Technicolor

Technicolor is a series of color motion picture processes, the first version dating back to 1916,[1] and followed by improved versions over several decades.

"Technicolor is natural color" Paul Whiteman stars in the King of Jazz ad from The Film Daily, 1930

Definitive Technicolor movies using three black and white films running through a special camera (3-strip Technicolor or Process 4) started in the early 1930s and continued through to the mid-1950s when the 3-strip camera was replaced by a standard camera loaded with color negative film. Technicolor Laboratories were still able to produce Technicolor prints by creating three black and white matrices from the Eastmancolor negative (Process 5).

Process 4 was the second major color process, after Britain's Kinemacolor (used between 1908 and 1914), and the most widely used color process in Hollywood during the Golden Age of Hollywood. Technicolor's three-color process became known and celebrated for its highly saturated color, and was initially most commonly used for filming musicals such as The Wizard of Oz (1939) and Down Argentine Way (1940), costume pictures such as The Adventures of Robin Hood (1938) and Gone with the Wind (1939), the film Blue Lagoon (1949), and animated films such as Snow White and the Seven Dwarfs (1937), Gulliver's Travels (1939), and Fantasia (1940). As the technology matured it was also used for less spectacular dramas and comedies. Occasionally, even a film noir—such as Leave Her to Heaven (1945) or Niagara (1953)—was filmed in Technicolor.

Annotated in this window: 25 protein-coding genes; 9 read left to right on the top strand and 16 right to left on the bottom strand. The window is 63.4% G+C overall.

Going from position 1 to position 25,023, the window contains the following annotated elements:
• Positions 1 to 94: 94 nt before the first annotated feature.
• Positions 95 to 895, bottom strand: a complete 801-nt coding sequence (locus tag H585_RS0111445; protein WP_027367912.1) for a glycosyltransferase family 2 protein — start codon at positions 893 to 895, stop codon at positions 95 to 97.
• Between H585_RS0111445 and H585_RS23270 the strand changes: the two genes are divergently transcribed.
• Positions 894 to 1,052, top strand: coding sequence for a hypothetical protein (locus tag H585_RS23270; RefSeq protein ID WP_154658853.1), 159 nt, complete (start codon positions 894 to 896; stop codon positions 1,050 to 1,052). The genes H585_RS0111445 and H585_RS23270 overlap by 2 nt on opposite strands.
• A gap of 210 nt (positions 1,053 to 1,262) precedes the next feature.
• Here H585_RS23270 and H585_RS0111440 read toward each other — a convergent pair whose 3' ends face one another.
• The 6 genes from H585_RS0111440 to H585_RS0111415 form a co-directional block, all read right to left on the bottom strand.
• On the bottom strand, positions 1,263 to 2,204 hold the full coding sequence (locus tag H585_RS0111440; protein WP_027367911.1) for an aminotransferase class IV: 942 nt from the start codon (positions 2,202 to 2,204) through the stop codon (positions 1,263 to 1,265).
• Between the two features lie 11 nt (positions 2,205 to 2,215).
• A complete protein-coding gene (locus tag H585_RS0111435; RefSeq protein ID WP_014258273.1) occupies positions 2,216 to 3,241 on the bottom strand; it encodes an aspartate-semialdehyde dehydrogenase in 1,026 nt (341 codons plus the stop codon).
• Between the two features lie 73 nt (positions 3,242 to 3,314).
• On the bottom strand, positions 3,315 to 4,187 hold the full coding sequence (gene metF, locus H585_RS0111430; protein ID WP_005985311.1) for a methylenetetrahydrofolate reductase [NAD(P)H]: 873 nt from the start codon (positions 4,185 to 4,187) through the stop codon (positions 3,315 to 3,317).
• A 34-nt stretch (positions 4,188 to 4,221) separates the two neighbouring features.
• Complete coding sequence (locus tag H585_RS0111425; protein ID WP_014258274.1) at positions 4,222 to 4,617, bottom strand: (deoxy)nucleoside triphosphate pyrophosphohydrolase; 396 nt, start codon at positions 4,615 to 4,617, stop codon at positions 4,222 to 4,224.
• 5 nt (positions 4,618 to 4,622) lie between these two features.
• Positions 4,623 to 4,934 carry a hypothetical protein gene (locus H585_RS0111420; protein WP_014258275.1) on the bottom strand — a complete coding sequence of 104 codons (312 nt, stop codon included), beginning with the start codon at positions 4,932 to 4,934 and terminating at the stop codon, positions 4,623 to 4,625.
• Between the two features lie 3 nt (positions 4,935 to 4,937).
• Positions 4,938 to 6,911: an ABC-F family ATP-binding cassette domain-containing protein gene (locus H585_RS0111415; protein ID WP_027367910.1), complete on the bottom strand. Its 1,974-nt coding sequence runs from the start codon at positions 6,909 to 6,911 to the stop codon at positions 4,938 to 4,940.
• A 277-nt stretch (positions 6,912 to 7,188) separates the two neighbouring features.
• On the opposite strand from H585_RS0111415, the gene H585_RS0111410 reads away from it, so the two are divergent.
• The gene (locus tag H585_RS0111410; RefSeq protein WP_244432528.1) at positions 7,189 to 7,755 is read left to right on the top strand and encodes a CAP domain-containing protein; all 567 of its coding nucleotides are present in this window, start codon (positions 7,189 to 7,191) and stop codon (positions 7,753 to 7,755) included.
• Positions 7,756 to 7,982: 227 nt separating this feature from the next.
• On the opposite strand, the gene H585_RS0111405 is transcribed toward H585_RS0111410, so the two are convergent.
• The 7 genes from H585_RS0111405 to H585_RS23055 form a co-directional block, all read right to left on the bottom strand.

The "Tech" in the company's name was inspired by the Massachusetts Institute of Technology, where Herbert Kalmus and Daniel Frost Comstock received their undergraduate degrees in 1904 and were later instructors.[2]


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